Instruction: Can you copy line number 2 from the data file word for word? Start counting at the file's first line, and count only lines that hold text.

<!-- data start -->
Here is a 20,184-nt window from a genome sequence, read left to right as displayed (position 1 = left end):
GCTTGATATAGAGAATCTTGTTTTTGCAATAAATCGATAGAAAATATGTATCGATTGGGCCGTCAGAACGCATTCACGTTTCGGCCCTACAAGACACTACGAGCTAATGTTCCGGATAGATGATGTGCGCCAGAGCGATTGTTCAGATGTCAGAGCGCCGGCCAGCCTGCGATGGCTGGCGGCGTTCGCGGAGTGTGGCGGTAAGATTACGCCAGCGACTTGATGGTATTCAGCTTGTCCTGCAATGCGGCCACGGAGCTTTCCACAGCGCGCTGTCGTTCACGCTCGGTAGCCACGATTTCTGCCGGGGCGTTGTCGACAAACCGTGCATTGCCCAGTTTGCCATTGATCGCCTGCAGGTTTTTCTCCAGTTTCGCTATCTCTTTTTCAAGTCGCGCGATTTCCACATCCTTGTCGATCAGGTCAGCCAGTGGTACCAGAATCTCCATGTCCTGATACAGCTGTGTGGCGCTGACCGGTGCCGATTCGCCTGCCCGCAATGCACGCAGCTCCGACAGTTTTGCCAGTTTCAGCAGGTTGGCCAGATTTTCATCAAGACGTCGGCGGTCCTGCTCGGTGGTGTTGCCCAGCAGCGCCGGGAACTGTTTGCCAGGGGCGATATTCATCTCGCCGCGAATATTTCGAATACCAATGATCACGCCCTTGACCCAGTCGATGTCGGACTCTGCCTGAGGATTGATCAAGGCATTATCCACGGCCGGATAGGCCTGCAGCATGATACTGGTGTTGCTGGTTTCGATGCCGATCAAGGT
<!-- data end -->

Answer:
GCTTGATATAGAGAATCTTGTTTTTGCAATAAATCGATAGAAAATATGTATCGATTGGGCCGTCAGAACGCATTCACGTTTCGGCCCTACAAGACACTACGAGCTAATGTTCCGGATAGATGATGTGCGCCAGAGCGATTGTTCAGATGTCAGAGCGCCGGCCAGCCTGCGATGGCTGGCGGCGTTCGCGGAGTGTGGCGGTAAGATTACGCCAGCGACTTGATGGTATTCAGCTTGTCCTGCAATGCGGCCACGGAGCTTTCCACAGCGCGCTGTCGTTCACGCTCGGTAGCCACGATTTCTGCCGGGGCGTTGTCGACAAACCGTGCATTGCCCAGTTTGCCATTGATCGCCTGCAGGTTTTTCTCCAGTTTCGCTATCTCTTTTTCAAGTCGCGCGATTTCCACATCCTTGTCGATCAGGTCAGCCAGTGGTACCAGAATCTCCATGTCCTGATACAGCTGTGTGGCGCTGACCGGTGCCGATTCGCCTGCCCGCAATGCACGCAGCTCCGACAGTTTTGCCAGTTTCAGCAGGTTGGCCAGATTTTCATCAAGACGTCGGCGGTCCTGCTCGGTGGTGTTGCCCAGCAGCGCCGGGAACTGTTTGCCAGGGGCGATATTCATCTCGCCGCGAATATTTCGAATACCAATGATCACGCCCTTGACCCAGTCGATGTCGGACTCTGCCTGAGGATTGATCAAGGCATTATCCACGGCCGGATAGGCCTGCAGCATGATACTGGTGTTGCTGGTTTCGATGCCGATCAAGGT